This is from a president who has personally authorized the assassination of American citizens and thousands of others around the world with drones-fired missiles, protected and promoted those in the CIA responsible for torture, kept the prison at Guantanamo Bay open, persecuted journalists and jailed whistleblowers, militarized the police, and expanded the illegal surveillance of electronic communications.

Obama also used his farewell address take parting shots at Russia and China, lumping the war against ISIS with efforts to counter both countries, and arguing that aggressive action against the world’s second- and third-largest nuclear-armed powers was the only way to avoid war.

“[T]he fight against extremism and intolerance and sectarianism are of a piece with the fight against authoritarianism and nationalist aggression,” he said. “If the scope of freedom and respect for the rule of law shrinks around the world, the likelihood of war within and between nations increases, and our own freedoms will eventually be threatened.”

Obama spent his eight years in office waging war abroad and war on the working class at home. With Tuesday’s speech, he passed the reins to Trump with a shrug.

WSWS

Economic nationalism and the breakdown of the post-war order

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11 January 2017

In contrast to 2016, the new year has opened with relative stability in global financial markets. A year ago, markets experienced considerable turbulence in the context of the US Federal Reserve’s decision to lift interest rates by 0.25 percentage points, a sharp downturn in the price of oil, and a plunge in bank shares.

Thus far in 2017, it has been all quiet on the financial front, with US markets continuing to hover around the record highs they reached in December in the surge triggered by Donald Trump’s victory in the US presidential election.

Behind the appearance of relative calm, however, major shifts have taken place that will have far-reaching consequences, not just for financial markets, but for the world economy more broadly.

One of the most significant features of 2016 was the rise of economic nationalism and the growth of right-wing nationalist and populist movements. The turn to economic nationalism is reflected in many areas of the world, but has found its sharpest expression in the “America First” policies espoused by incoming President Trump and the appointment to his cabinet of figures who openly advance this agenda, with China designated as one of the central targets.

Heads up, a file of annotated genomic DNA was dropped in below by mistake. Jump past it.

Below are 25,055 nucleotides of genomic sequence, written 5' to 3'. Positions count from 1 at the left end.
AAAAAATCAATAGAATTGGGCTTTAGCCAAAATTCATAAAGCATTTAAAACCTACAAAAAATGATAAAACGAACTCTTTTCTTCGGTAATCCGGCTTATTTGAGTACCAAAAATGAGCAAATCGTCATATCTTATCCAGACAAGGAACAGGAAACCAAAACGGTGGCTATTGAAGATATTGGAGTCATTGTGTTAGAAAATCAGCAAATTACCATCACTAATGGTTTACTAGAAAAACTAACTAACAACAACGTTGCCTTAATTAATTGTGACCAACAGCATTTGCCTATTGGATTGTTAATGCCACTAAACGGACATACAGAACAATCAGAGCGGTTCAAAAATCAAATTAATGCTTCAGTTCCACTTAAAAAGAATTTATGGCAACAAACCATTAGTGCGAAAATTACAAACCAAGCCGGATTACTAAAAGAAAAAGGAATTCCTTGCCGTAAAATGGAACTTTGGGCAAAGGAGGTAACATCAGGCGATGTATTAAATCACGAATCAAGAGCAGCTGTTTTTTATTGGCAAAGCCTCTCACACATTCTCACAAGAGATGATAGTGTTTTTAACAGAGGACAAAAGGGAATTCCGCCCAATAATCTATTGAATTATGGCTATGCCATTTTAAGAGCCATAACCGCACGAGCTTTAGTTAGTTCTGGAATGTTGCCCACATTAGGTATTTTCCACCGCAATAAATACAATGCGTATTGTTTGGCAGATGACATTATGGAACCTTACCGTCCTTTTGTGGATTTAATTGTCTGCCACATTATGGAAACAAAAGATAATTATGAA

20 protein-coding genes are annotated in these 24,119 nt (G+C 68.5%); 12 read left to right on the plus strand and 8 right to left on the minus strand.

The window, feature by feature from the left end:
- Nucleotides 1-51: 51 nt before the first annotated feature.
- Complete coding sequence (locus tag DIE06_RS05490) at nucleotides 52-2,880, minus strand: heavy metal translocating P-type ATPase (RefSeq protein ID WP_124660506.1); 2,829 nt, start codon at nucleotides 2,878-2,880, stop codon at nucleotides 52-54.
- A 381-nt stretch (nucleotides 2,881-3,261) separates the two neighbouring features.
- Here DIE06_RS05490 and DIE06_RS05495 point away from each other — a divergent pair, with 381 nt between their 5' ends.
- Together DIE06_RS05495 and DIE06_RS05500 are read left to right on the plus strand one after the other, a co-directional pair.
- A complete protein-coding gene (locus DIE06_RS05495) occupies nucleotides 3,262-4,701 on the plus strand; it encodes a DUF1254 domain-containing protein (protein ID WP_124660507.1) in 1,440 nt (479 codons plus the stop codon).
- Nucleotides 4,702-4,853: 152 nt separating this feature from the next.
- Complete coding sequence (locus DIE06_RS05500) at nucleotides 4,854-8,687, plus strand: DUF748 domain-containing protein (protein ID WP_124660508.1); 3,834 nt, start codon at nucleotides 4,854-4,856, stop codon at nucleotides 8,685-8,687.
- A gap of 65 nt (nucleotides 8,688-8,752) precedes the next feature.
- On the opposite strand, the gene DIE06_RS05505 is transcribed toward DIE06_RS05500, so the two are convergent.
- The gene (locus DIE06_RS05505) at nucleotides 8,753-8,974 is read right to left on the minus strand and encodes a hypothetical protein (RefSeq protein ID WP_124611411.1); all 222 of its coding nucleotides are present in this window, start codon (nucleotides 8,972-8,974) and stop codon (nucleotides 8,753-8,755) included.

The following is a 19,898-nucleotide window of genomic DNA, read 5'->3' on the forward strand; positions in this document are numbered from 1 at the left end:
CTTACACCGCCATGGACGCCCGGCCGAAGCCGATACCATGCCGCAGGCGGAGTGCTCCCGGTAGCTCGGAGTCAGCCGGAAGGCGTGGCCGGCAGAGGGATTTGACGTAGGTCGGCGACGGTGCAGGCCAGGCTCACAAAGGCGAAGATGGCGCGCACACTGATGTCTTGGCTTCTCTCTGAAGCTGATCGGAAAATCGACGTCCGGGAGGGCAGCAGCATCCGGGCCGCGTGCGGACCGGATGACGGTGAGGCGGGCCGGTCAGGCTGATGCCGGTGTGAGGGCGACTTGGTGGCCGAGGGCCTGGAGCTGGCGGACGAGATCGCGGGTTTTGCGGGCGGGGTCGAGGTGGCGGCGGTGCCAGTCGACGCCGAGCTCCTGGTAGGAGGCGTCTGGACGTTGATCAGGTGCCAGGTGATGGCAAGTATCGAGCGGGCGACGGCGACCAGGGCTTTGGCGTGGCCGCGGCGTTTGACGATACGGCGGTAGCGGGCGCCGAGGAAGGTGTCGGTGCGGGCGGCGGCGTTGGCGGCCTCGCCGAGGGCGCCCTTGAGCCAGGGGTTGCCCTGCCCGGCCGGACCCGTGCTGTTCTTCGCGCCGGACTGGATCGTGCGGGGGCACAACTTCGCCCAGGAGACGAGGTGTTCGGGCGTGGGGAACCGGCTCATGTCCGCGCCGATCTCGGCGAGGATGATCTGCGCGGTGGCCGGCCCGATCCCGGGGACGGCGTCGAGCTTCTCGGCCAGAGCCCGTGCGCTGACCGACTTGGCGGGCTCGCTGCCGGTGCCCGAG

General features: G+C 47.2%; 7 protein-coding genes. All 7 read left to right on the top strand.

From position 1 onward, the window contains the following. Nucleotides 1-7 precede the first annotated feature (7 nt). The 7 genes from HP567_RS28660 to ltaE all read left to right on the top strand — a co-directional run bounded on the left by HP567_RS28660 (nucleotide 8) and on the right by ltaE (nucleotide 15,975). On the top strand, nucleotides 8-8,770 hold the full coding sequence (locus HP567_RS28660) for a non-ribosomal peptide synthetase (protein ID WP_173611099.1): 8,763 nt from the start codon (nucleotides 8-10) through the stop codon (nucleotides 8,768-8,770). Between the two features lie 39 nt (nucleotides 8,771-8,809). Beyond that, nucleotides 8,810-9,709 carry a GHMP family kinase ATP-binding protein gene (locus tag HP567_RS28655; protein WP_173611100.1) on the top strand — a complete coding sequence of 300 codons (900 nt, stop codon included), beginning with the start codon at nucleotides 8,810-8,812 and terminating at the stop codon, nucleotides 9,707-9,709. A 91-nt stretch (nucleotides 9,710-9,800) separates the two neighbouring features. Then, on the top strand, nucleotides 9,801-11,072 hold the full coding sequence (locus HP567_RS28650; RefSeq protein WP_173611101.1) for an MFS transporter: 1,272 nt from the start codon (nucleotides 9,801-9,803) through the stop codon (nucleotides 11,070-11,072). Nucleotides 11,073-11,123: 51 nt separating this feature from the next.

The shift in orientation by the US ruling class has profound historical significance. One of the lessons drawn by the American ruling elites following the disasters produced by the decade of the 1930s, when the division of the world economy into currency and trading blocs led to World War II, was the need to base the post-war order on free trade, with protectionism eschewed at all cost.

What was called the “liberal” trade agenda was itself based on, and underwritten by, the unchallenged global economic dominance of American capitalism, which emerged relatively unscathed from the carnage of the Second World War, in contrast to the devastation of Europe and much of Asia. The war amplified the already dominant position of US industry and finance. American capitalism sponsored the establishment of a set of institutions and programmes—the dollar-based Bretton Woods monetary system, the General Agreement on Tariffs and Trade, the Marshall Plan—to stabilise and pry open the world market to its exports and investments and facilitate the profit-making of US corporations.

Today, after decades of protracted decline, US economic hegemony is a thing of the past and American capitalism finds itself threatened by the rise, in particular, of China. This is fundamentally what underlies the breakdown of the post-war economic order and the turn of the American ruling class to unbridled economic nationalism.

This has given rise to considerable concern about where the global economic system, and with it the entire system of political relations on which the stability of world capitalism has rested, is now headed.

Fears about the new US orientation were voiced in a column by Financial Times economics correspondent Martin Wolf published on January 6. It was headlined “The long and painful journey to world disorder.”